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Federal service is public service. That’s easy to forget sometimes because so much of what Federal employees do goes on behind the scenes. But America’s workforce affects every American every day.
Each day, all across this country, many Americans are fortunate to wake up in a society where they have clean water to drink, safe food to eat, beautiful parks, affordable and quality health care, and a growing economy.
Providing these and countless other services to the American people requires a Federal workforce that is talented, well-trained, and engaged in the workplace, is led by executives who inspire and motivate, and draws from the rich diversity of the people it serves.
The President is committed to supporting the model Federal workforce. In his proclamation on Public Service Recognition Week, the President said:
“In the face of difficult challenges, public servants give new life to the values that bind our Nation together. Civil servants are scientists and teachers, social workers and first responders -- they are the leaders of today's progress and the innovators of tomorrow's breakthroughs. With determination and resolve, they defend our country overseas and work to widen the circle of opportunity and prosperity here at home. And despite tough circumstances -- including pay freezes, budget cuts, sequestration, and a political climate that too often does not sufficiently value their work -- these exceptional leaders continue to make real the fundamental truth that people who love their country can change it.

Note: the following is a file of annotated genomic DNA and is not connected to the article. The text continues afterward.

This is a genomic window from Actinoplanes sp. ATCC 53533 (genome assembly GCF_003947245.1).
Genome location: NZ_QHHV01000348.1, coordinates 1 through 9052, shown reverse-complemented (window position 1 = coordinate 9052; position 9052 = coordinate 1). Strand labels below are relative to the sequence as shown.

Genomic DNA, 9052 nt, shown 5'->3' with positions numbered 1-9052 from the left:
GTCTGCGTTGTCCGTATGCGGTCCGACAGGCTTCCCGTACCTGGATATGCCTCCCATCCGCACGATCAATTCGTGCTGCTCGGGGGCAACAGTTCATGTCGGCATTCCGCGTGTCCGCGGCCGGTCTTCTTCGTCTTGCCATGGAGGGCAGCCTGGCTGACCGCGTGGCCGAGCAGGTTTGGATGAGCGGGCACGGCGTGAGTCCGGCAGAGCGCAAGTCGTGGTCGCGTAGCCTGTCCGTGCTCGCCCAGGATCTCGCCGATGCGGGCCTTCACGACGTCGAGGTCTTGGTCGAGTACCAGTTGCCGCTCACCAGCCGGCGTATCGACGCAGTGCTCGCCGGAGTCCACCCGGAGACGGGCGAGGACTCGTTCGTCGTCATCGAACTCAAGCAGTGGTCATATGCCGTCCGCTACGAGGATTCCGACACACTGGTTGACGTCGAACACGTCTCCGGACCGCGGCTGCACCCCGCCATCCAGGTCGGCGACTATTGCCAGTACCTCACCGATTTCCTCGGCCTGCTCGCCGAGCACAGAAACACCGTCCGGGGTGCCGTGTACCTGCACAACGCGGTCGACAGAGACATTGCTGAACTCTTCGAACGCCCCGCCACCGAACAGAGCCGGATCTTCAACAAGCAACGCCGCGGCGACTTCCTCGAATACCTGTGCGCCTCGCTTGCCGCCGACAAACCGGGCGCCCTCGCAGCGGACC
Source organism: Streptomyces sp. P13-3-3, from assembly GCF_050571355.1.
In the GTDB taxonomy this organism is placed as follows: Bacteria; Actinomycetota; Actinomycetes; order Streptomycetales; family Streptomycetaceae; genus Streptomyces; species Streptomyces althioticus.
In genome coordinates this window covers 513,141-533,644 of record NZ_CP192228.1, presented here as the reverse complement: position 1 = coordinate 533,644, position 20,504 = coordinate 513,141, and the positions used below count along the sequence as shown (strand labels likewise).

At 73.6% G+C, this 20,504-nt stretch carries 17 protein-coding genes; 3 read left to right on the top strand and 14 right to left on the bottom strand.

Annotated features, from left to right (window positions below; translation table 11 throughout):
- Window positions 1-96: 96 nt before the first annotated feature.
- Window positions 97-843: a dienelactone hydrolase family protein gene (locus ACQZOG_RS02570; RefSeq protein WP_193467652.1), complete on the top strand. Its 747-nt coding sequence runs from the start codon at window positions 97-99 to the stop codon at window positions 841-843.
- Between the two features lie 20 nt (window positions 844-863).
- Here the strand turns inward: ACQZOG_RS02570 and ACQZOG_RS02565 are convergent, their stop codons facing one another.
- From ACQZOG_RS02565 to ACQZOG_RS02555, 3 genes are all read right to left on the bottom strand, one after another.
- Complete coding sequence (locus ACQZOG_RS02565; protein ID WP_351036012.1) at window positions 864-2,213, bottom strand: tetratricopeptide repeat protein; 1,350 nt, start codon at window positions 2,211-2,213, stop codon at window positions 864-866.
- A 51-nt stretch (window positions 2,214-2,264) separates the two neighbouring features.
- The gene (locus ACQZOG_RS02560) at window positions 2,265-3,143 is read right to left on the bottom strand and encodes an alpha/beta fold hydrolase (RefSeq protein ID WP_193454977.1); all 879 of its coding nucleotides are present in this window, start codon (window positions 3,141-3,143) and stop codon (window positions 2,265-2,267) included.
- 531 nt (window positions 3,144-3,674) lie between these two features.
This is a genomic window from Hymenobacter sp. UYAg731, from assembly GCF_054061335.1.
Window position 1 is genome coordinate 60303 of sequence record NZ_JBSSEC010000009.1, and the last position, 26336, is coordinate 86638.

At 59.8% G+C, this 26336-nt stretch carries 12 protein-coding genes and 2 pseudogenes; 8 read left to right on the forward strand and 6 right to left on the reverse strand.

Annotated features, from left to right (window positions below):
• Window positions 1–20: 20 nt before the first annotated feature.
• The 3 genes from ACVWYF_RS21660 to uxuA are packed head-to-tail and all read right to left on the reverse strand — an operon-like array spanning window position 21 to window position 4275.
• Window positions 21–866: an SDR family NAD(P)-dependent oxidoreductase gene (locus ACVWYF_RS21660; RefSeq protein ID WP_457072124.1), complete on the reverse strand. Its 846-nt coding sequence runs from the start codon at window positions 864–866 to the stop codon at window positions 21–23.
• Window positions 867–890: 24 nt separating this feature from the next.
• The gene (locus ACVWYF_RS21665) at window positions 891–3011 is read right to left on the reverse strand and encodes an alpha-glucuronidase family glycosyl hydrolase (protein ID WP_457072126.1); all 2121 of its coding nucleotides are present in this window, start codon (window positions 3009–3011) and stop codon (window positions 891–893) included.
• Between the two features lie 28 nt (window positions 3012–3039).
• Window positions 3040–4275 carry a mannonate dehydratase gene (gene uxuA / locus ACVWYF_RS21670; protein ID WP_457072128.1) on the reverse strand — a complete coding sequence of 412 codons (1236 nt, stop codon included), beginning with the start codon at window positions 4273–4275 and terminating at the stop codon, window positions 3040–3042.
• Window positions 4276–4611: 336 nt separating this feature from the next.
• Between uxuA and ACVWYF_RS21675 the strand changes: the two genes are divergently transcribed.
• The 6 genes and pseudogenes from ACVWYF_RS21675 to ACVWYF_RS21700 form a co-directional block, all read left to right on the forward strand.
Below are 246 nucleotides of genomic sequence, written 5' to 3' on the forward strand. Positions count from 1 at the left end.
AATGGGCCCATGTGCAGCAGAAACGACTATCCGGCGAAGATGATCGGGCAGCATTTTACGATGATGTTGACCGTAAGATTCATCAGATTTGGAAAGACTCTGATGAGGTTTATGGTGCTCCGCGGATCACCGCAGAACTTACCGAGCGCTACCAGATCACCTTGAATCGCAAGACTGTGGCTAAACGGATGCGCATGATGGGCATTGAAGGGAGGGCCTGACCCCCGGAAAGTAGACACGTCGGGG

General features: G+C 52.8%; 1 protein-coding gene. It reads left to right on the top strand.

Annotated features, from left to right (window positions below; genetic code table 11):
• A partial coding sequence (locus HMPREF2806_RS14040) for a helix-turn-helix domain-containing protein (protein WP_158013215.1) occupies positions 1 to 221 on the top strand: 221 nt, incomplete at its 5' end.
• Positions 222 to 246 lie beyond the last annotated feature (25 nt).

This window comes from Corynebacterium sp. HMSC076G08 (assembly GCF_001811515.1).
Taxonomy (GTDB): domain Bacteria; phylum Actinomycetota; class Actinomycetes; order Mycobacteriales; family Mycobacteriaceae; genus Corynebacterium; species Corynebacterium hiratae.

With more than 2 million civilian workers and more than 1 million active duty service members, our Federal workforce represents extraordinary possibility. Our Government can and must be a force for good, and together, we can make sure our democracy works for all Americans. We know there are some things we do better when we join in common purpose, and with hard work and a commitment worthy of our Nation's potential, we can keep our country safe, guarantee basic security, and ensure everyone has a shot at success.“
We could not agree more. Federal service attracts people who are passionate about what they do. The mission of their agencies and their commitment to serving the American people are what drives them. And they come from – and work in – every corner of the country, reflecting the rich diversity and talent of this great country.
From the recent college graduate to the mid-career professional to the soon-to-be retiree, our employees are here to make a difference and to serve their country.
As we kick off Public Service Recognition Week, we hope you’ll take a moment to reflect on how America’s Federal workforce makes your life better each and every day. And we hope you’ll join the President in recognizing the hard work and dedication of our nation’s public servants. They deserve our gratitude and appreciation.
Katherine Archuleta is the Director of the Office of Personnel Management.
Beth Cobert is the Deputy Director for Management at the White House Office of Management and Budget.
Tonight is the Washington National’s “Salute to Public Service” game, and I’m excited to share the names of the five Federal employees I’ve asked to join me on the field when I throw out the first pitch.